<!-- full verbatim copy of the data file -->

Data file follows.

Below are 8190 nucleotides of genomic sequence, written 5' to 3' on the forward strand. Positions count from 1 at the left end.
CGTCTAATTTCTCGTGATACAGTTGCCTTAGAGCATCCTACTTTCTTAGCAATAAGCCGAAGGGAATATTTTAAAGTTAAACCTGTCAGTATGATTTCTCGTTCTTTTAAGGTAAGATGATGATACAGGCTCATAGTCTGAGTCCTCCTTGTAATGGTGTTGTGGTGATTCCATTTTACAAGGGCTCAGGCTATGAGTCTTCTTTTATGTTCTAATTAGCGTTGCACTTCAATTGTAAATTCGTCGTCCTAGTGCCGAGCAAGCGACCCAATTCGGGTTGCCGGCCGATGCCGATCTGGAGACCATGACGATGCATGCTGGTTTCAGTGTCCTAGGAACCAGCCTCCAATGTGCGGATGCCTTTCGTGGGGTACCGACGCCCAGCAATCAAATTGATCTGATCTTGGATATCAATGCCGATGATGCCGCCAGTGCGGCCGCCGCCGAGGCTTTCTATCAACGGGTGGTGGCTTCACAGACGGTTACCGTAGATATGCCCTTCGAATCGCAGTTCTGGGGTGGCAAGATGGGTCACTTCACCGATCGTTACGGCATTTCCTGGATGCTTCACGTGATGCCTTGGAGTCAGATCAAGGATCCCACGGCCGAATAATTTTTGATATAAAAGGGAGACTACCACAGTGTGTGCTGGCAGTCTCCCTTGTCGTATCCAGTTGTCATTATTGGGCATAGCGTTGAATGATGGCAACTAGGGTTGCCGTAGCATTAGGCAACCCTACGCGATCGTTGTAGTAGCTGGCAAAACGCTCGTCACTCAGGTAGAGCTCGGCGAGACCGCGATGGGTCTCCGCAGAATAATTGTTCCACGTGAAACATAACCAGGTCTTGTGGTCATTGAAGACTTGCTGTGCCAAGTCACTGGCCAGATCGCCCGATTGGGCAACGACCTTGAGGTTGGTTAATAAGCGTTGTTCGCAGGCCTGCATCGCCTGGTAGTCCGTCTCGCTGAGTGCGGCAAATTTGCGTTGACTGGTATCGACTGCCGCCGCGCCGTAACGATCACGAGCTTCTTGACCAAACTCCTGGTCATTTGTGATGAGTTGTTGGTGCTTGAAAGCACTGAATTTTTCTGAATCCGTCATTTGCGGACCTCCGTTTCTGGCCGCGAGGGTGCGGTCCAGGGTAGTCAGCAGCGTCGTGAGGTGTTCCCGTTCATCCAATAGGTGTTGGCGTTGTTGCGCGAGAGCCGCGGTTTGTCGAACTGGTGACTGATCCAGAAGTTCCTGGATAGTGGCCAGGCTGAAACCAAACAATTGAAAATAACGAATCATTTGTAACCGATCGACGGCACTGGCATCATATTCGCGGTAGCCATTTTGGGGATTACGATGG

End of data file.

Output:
Below are 8190 nucleotides of genomic sequence, written 5' to 3' on the forward strand. Positions count from 1 at the left end.
CGTCTAATTTCTCGTGATACAGTTGCCTTAGAGCATCCTACTTTCTTAGCAATAAGCCGAAGGGAATATTTTAAAGTTAAACCTGTCAGTATGATTTCTCGTTCTTTTAAGGTAAGATGATGATACAGGCTCATAGTCTGAGTCCTCCTTGTAATGGTGTTGTGGTGATTCCATTTTACAAGGGCTCAGGCTATGAGTCTTCTTTTATGTTCTAATTAGCGTTGCACTTCAATTGTAAATTCGTCGTCCTAGTGCCGAGCAAGCGACCCAATTCGGGTTGCCGGCCGATGCCGATCTGGAGACCATGACGATGCATGCTGGTTTCAGTGTCCTAGGAACCAGCCTCCAATGTGCGGATGCCTTTCGTGGGGTACCGACGCCCAGCAATCAAATTGATCTGATCTTGGATATCAATGCCGATGATGCCGCCAGTGCGGCCGCCGCCGAGGCTTTCTATCAACGGGTGGTGGCTTCACAGACGGTTACCGTAGATATGCCCTTCGAATCGCAGTTCTGGGGTGGCAAGATGGGTCACTTCACCGATCGTTACGGCATTTCCTGGATGCTTCACGTGATGCCTTGGAGTCAGATCAAGGATCCCACGGCCGAATAATTTTTGATATAAAAGGGAGACTACCACAGTGTGTGCTGGCAGTCTCCCTTGTCGTATCCAGTTGTCATTATTGGGCATAGCGTTGAATGATGGCAACTAGGGTTGCCGTAGCATTAGGCAACCCTACGCGATCGTTGTAGTAGCTGGCAAAACGCTCGTCACTCAGGTAGAGCTCGGCGAGACCGCGATGGGTCTCCGCAGAATAATTGTTCCACGTGAAACATAACCAGGTCTTGTGGTCATTGAAGACTTGCTGTGCCAAGTCACTGGCCAGATCGCCCGATTGGGCAACGACCTTGAGGTTGGTTAATAAGCGTTGTTCGCAGGCCTGCATCGCCTGGTAGTCCGTCTCGCTGAGTGCGGCAAATTTGCGTTGACTGGTATCGACTGCCGCCGCGCCGTAACGATCACGAGCTTCTTGACCAAACTCCTGGTCATTTGTGATGAGTTGTTGGTGCTTGAAAGCACTGAATTTTTCTGAATCCGTCATTTGCGGACCTCCGTTTCTGGCCGCGAGGGTGCGGTCCAGGGTAGTCAGCAGCGTCGTGAGGTGTTCCCGTTCATCCAATAGGTGTTGGCGTTGTTGCGCGAGAGCCGCGGTTTGTCGAACTGGTGACTGATCCAGAAGTTCCTGGATAGTGGCCAGGCTGAAACCAAACAATTGAAAATAACGAATCATTTGTAACCGATCGACGGCACTGGCATCATATTCGCGGTAGCCATTTTGGGGATTACGATGG